A bench of Chief Justice G Rohini and Justice Sangita Dhingra Sehgal observed that it was “always open to the existing users of WhatsApp who do not want their information to be shared with Facebook to opt for deletion of their accounts,” and has directed WhatsApp to delete all data/information/details on their servers of all users until September 25, for both the users who choose to delete the application as well as those who retain the application on their mobile phones.
Information shared via WhatsApp messenger after September 25 will be allowed to be shared as per the new policy.
The directions were issued while disposing of the PIL to block sharing of information between WhatsApp and Facebook. Imperial College, London student Karmanya Singh Sareen and Amity Law College student Shreya Sethi had moved the high court in the PIL,contending that WhatsApp’s policy “severely compromises the rights of its users and makes the privacy rights of users completely vulnerable.”
“If users opt for deleting the WhatsApp account before 25/09/2016 the information/data/details of such users should be deleted completely from WhatsApp servers and the same shall not be shared with Facebook or any group companies,” directed the bench, adding that “as far as users who opt to remain in WhatsApp are concerned, the existing information/data/details of such users upto 25/09/2016 shall not be shared with Facebook or any one of its group companies.”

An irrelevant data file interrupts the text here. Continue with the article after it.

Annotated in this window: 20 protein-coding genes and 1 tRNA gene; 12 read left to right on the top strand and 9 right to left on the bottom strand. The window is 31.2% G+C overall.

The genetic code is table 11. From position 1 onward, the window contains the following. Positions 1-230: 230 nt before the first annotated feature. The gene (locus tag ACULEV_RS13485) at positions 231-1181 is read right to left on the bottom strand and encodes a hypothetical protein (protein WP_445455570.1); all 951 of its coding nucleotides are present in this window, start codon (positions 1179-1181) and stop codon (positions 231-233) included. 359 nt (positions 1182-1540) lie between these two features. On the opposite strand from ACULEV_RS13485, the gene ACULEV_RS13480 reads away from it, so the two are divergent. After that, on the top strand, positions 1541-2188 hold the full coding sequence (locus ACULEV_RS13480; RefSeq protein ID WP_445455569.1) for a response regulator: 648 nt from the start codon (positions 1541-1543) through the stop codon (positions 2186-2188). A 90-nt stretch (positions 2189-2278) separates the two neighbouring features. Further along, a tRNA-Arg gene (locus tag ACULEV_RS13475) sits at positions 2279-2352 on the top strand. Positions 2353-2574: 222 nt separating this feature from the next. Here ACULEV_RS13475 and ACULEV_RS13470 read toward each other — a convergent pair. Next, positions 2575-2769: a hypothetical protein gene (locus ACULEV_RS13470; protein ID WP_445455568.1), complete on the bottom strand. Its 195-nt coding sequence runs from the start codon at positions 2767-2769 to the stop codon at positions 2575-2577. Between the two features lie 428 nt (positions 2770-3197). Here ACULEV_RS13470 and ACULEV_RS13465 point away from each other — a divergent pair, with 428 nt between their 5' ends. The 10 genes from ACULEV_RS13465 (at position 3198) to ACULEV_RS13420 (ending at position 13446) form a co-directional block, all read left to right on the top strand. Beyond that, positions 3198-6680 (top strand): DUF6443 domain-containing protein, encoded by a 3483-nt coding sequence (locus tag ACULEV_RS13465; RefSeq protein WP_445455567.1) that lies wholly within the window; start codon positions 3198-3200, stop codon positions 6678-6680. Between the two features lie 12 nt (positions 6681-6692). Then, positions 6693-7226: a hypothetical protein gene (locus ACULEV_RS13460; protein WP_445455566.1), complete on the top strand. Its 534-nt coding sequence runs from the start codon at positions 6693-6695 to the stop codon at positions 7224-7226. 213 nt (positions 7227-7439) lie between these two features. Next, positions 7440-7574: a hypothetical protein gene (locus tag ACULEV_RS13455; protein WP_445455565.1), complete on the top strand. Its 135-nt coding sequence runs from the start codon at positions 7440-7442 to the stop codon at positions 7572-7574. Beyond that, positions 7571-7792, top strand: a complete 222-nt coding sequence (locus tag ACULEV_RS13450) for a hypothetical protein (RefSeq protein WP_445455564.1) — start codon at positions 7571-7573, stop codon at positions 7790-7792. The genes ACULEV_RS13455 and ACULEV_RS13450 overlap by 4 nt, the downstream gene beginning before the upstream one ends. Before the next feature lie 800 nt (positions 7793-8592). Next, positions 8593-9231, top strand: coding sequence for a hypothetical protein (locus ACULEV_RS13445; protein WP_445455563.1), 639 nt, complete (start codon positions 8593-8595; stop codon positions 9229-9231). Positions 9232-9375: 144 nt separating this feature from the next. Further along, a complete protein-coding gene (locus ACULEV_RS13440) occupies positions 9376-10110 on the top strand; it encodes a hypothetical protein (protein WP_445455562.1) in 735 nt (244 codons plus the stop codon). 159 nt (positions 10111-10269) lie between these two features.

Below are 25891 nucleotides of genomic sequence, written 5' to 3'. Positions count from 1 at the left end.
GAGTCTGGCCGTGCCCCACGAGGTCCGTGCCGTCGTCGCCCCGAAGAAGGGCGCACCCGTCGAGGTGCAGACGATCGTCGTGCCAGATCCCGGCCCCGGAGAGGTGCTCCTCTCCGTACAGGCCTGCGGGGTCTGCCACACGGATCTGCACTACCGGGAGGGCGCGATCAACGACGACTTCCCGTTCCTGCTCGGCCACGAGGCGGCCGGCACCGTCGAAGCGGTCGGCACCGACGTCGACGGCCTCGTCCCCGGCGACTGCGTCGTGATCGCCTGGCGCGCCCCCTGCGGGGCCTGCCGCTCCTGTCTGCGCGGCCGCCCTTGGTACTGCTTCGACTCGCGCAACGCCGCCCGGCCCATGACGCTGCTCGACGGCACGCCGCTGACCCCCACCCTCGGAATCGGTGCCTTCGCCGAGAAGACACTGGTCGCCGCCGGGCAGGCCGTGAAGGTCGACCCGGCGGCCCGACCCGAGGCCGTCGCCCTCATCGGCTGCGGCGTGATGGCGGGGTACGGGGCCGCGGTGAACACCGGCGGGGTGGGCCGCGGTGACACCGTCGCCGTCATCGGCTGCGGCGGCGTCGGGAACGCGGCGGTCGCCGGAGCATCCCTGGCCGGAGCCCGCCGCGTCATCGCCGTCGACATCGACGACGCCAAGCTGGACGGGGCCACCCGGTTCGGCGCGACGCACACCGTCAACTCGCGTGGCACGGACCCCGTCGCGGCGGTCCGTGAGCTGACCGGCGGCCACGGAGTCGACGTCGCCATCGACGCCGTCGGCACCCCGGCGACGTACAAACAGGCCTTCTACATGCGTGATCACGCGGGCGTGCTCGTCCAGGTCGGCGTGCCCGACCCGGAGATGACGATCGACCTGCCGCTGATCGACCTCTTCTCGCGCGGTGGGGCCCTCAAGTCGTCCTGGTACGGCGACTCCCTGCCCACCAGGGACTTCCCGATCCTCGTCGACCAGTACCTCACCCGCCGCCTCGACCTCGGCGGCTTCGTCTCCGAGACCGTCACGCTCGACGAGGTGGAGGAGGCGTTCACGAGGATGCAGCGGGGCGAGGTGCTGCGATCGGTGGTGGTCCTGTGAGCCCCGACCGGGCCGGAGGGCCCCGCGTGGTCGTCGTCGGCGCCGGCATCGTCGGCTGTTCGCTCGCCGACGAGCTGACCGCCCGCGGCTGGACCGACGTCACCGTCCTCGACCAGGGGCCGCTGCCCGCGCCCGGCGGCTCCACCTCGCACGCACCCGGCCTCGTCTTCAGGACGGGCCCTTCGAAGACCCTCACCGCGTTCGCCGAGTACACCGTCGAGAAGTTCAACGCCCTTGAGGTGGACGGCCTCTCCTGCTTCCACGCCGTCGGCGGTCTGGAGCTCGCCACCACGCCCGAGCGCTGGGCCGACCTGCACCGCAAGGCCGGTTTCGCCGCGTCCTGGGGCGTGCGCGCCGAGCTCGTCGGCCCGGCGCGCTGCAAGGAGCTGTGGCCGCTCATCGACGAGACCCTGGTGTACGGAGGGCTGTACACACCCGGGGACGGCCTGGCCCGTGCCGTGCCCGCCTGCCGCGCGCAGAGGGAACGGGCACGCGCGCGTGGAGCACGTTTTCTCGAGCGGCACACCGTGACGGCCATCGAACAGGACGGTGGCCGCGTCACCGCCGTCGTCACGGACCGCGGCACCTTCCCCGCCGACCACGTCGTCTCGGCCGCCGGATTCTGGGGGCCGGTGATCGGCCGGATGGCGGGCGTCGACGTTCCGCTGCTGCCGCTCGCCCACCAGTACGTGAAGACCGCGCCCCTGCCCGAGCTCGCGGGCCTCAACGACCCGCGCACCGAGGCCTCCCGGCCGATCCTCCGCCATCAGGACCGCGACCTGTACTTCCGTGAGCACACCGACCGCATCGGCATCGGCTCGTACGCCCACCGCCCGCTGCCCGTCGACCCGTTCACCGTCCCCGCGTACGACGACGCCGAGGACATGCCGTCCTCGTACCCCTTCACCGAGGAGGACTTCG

The new policy gives users the option to “opt out” of sharing information with Facebook “for marketing purposes” but says that “undelivered messages” will be retained for 30 days and “media messages” where a large number of people may be sharing a “popular picture or video” could be retained for a longer period.
Observing that there is currently no regulatory framework for Internet based Messaging services such as WhatsApp, the Delhi High court directed the Central government and Telecom Regulatory Authority of India (TRAI) to “consider the issues regarding functioning if internet messaging applications like WhatsApp and take a decision at the earliest as to whether it is feasible to bring the same under statutory regulatory framework.”
The Central government, through standing counsel Kirtiman Singh, told the court that Internet messaging applications had “not yet been brought within the purview of statutory regulatory framework” and the process of creating such a framework had started in March 2015.
Senior advocate Pratibha M Singh, who represented the two petitioners in the PIL, said that the “path breaking order” upholds privacy.